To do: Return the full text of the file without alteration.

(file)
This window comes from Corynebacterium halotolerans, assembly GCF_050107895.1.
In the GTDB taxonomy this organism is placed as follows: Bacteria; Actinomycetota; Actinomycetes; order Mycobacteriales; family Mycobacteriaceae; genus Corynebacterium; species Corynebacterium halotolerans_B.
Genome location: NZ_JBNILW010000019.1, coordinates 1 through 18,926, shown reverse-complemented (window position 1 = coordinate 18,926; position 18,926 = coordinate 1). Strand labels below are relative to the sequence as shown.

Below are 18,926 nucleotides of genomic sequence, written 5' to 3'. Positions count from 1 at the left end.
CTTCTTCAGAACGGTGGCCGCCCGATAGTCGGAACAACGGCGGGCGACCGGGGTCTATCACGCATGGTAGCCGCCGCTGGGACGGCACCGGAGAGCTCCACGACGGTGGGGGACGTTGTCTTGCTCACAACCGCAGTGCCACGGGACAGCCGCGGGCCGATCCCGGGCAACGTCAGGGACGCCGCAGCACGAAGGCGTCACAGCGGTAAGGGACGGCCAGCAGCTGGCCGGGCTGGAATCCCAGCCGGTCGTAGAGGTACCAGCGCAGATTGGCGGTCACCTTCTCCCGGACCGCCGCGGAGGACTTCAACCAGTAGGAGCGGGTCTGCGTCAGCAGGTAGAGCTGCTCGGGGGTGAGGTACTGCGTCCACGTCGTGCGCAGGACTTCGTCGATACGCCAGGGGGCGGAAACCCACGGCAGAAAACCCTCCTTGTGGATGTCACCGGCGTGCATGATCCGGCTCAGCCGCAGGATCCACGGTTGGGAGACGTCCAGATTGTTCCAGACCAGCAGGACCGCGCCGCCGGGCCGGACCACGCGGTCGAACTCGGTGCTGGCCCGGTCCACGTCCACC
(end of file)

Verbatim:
This window comes from Corynebacterium halotolerans, assembly GCF_050107895.1.
In the GTDB taxonomy this organism is placed as follows: Bacteria; Actinomycetota; Actinomycetes; order Mycobacteriales; family Mycobacteriaceae; genus Corynebacterium; species Corynebacterium halotolerans_B.
Genome location: NZ_JBNILW010000019.1, coordinates 1 through 18,926, shown reverse-complemented (window position 1 = coordinate 18,926; position 18,926 = coordinate 1). Strand labels below are relative to the sequence as shown.

Below are 18,926 nucleotides of genomic sequence, written 5' to 3'. Positions count from 1 at the left end.
CTTCTTCAGAACGGTGGCCGCCCGATAGTCGGAACAACGGCGGGCGACCGGGGTCTATCACGCATGGTAGCCGCCGCTGGGACGGCACCGGAGAGCTCCACGACGGTGGGGGACGTTGTCTTGCTCACAACCGCAGTGCCACGGGACAGCCGCGGGCCGATCCCGGGCAACGTCAGGGACGCCGCAGCACGAAGGCGTCACAGCGGTAAGGGACGGCCAGCAGCTGGCCGGGCTGGAATCCCAGCCGGTCGTAGAGGTACCAGCGCAGATTGGCGGTCACCTTCTCCCGGACCGCCGCGGAGGACTTCAACCAGTAGGAGCGGGTCTGCGTCAGCAGGTAGAGCTGCTCGGGGGTGAGGTACTGCGTCCACGTCGTGCGCAGGACTTCGTCGATACGCCAGGGGGCGGAAACCCACGGCAGAAAACCCTCCTTGTGGATGTCACCGGCGTGCATGATCCGGCTCAGCCGCAGGATCCACGGTTGGGAGACGTCCAGATTGTTCCAGACCAGCAGGACCGCGCCGCCGGGCCGGACCACGCGGTCGAACTCGGTGCTGGCCCGGTCCACGTCCACC